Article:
Boxing, Modern | Greece

Name in Original Language


Area Where Played



After the abolishment of organized ritual Games of the Ancient World in 395 A.D. boxing declined; however, apparently it never died out completely. There are some records from Italian cities in the late Middle Ages down to the early modern period (12th-17th centuries) mentioning fist-fighting games. However, in an organized form a type of boxing, indeed a bar-knuckle one, called prizefighting, appeared in England in the late 16th or early 17th century. According to the sources noblemen had their servants fight this kind of games, for their own amusement. It was, however, at the end of the 18th century (1794) when Jack Boughton, known since as the Father of Boxing, developed specific rules for boxing a had them published as well. The reason for doing this was that boxing in those days was so harsh that one of the opponents died during a game. Another landmark-figure in modern boxing was John Douglass, who set the modern day boxing rules in 1865. He made 12 prominent rules, the most significant ones being three-minute rounds and approved standards for boxing gloves.
Boxing was not included in the first modern Olympic Games of 1906, but was accepted soon thereafter, in the St. Louis Olympic games in 1904. Shortly before that an English dentist had invented the first mouth guard for boxers, initially used for practicing but soon accepted into official fights as well. Today we distinguish between professional and amateur boxing with the latter being presented at the Olympic Games and the former practiced for betting purposes.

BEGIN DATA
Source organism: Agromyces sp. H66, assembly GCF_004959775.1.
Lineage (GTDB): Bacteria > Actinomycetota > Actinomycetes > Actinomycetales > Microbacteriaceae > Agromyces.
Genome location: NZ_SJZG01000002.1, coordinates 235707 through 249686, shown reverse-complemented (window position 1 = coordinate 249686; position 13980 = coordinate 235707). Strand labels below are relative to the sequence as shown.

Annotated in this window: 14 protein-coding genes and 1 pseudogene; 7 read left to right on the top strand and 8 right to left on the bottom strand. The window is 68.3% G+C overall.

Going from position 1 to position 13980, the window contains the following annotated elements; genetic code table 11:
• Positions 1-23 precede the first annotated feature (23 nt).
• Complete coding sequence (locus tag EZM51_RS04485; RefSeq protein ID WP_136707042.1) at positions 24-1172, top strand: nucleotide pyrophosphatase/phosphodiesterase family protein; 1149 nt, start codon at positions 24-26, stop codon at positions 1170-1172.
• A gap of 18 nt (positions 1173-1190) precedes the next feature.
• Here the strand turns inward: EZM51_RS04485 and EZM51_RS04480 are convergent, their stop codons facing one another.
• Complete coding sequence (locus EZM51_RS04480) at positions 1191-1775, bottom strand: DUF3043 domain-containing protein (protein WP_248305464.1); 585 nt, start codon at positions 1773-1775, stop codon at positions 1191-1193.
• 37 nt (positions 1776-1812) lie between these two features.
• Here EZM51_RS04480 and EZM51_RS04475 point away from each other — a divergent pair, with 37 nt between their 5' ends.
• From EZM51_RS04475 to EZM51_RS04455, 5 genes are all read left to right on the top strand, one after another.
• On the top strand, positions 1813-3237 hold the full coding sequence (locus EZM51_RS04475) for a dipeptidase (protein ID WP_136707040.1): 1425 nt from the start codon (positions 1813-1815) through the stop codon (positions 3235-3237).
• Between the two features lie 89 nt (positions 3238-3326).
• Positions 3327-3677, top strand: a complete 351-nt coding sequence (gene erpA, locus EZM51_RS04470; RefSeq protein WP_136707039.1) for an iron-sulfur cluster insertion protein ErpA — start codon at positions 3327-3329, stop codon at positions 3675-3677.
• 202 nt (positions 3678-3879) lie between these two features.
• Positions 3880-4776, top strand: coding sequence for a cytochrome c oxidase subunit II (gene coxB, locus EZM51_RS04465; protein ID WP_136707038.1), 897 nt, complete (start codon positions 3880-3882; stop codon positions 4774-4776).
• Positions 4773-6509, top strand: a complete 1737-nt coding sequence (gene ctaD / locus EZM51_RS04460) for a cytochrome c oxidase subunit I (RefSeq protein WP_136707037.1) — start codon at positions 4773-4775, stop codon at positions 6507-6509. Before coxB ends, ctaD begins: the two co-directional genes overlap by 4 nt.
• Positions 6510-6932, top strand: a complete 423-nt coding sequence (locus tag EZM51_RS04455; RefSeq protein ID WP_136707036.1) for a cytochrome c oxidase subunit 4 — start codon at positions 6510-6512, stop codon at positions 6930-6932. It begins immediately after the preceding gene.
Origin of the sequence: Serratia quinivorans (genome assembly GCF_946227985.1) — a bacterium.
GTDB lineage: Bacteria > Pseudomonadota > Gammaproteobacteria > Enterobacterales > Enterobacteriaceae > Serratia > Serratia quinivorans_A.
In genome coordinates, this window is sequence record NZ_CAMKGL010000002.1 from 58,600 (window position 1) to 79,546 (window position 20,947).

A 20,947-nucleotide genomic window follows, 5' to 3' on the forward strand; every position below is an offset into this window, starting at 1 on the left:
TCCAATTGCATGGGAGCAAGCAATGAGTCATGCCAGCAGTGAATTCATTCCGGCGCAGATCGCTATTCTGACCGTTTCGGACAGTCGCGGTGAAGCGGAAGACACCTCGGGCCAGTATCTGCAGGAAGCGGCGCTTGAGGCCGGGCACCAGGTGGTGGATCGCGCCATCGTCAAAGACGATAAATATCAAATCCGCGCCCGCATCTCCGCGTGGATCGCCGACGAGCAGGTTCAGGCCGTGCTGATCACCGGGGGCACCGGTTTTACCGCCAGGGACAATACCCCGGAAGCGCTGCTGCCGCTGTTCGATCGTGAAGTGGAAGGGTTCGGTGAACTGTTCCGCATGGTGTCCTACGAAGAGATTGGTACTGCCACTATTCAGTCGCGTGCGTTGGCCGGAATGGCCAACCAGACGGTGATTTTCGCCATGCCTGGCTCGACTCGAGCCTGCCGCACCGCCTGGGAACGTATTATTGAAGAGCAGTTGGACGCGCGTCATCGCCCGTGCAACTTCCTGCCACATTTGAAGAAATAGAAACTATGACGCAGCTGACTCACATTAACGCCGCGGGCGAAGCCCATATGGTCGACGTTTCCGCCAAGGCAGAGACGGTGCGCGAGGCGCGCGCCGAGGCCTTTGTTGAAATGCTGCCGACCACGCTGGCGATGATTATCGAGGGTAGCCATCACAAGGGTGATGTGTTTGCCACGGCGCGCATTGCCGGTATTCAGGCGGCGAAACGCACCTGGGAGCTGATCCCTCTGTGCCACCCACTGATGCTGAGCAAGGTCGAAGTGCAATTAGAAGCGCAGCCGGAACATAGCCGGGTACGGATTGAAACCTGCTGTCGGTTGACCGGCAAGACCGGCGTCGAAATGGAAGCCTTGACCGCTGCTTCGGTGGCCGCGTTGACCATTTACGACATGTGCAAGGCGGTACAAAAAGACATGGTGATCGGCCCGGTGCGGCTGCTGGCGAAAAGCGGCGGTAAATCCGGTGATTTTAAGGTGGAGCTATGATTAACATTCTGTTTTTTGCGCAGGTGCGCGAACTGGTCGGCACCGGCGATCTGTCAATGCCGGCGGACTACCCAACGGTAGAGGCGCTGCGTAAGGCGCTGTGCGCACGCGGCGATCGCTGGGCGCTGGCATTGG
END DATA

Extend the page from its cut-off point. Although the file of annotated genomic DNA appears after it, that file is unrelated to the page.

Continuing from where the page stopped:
Detailed Description

It is a very old discipline and it was practicing in very different cultures, more or less in the same way. Since 688 BC it forms part of the Olympic sports.


In professional boxing, a boxing match consists of 12 three-minute rounds with one-minute recess between them. Points are accorded to each fighter and the fighter with the higher score at the end of the fight is the winner. There is also the option of a knockout. A “standing eight” count rule may also be in effect, in which the referee the right to step in and administer a count of eight to a fighter that he feels may be in danger. For scoring purposes, a standing eight count equals a knockdown. Violations of the rules are considered as “fouls”, ending up in deduction of points or total disqualification. In amateur boxing more or less the above rules are standing, but bouts are typically limited to three or four rounds; scoring is computed by points based on the number of clean blows. Safety of the fighters is a prerogative therefore the latter have to wear protective headgear.